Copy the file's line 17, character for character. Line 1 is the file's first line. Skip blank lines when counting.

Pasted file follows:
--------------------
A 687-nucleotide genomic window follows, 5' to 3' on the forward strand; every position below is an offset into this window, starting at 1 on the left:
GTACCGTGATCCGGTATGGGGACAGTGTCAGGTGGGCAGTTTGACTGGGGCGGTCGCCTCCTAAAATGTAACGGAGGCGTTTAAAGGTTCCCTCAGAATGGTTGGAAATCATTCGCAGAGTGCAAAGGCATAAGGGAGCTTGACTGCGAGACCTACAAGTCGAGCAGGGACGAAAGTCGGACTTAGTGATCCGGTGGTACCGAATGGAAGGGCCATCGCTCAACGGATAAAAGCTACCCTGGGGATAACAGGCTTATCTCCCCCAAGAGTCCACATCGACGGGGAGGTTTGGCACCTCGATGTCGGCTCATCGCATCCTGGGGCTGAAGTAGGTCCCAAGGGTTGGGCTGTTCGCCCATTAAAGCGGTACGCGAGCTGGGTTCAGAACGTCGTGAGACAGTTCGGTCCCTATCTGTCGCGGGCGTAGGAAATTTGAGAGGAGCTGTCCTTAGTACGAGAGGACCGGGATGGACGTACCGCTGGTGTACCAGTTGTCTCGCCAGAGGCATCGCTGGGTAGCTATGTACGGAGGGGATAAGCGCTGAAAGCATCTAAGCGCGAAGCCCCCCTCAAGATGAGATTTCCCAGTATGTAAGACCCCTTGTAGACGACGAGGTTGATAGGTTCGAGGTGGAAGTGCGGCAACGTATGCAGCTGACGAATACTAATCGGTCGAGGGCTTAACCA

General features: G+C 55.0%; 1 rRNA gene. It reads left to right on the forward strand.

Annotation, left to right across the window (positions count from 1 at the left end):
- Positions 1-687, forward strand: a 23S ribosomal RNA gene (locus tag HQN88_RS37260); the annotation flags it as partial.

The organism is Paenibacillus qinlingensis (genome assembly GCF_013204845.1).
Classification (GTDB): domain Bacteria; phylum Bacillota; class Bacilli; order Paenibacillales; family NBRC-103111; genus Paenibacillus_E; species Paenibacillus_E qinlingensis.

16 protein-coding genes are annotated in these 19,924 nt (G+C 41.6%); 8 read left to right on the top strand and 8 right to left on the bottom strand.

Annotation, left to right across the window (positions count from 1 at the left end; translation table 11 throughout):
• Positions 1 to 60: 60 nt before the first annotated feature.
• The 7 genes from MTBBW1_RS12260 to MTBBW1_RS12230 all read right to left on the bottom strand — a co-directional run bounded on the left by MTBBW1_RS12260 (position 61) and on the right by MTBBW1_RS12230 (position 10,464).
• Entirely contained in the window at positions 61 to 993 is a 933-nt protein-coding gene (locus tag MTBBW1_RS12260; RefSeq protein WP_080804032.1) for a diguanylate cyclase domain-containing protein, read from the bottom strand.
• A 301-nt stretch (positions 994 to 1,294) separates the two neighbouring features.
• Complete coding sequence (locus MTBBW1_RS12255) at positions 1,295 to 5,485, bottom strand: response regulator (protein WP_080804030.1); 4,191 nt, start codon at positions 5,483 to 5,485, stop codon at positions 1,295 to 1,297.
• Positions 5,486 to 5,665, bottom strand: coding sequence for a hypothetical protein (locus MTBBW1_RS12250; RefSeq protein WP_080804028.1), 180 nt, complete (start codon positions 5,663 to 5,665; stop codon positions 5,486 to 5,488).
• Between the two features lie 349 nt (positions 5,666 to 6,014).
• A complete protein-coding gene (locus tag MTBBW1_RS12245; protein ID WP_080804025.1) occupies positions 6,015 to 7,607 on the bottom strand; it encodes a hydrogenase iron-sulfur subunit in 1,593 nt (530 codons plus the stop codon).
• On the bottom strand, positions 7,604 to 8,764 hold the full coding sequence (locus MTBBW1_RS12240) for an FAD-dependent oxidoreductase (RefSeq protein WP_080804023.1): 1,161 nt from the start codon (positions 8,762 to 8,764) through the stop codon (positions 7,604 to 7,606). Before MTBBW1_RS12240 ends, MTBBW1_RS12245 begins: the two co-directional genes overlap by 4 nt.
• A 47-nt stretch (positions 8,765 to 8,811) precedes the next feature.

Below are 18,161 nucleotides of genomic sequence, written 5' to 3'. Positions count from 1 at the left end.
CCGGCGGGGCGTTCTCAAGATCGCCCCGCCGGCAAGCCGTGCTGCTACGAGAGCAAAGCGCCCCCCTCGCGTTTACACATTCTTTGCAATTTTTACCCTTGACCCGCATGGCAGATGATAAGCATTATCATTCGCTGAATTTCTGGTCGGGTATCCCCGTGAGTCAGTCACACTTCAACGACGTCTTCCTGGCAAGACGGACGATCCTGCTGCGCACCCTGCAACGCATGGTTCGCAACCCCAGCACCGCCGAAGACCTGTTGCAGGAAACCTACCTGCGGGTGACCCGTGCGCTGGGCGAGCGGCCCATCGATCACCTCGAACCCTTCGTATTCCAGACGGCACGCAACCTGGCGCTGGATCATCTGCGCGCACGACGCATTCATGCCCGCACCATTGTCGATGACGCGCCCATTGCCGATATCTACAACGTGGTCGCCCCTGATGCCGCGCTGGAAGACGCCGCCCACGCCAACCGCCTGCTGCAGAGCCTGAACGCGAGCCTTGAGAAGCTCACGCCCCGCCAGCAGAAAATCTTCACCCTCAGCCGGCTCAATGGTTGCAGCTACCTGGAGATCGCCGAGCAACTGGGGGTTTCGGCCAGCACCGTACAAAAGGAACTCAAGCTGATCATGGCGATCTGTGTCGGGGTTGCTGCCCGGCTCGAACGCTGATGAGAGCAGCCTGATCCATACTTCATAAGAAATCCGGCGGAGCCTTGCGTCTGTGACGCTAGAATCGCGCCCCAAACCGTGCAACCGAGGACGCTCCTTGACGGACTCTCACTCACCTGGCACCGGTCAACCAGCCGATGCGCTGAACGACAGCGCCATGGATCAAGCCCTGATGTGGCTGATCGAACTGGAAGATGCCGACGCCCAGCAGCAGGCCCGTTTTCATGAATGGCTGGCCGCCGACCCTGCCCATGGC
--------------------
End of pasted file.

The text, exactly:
• A complete protein-coding gene (locus tag MTBBW1_RS12245; protein ID WP_080804025.1) occupies positions 6,015 to 7,607 on the bottom strand; it encodes a hydrogenase iron-sulfur subunit in 1,593 nt (530 codons plus the stop codon).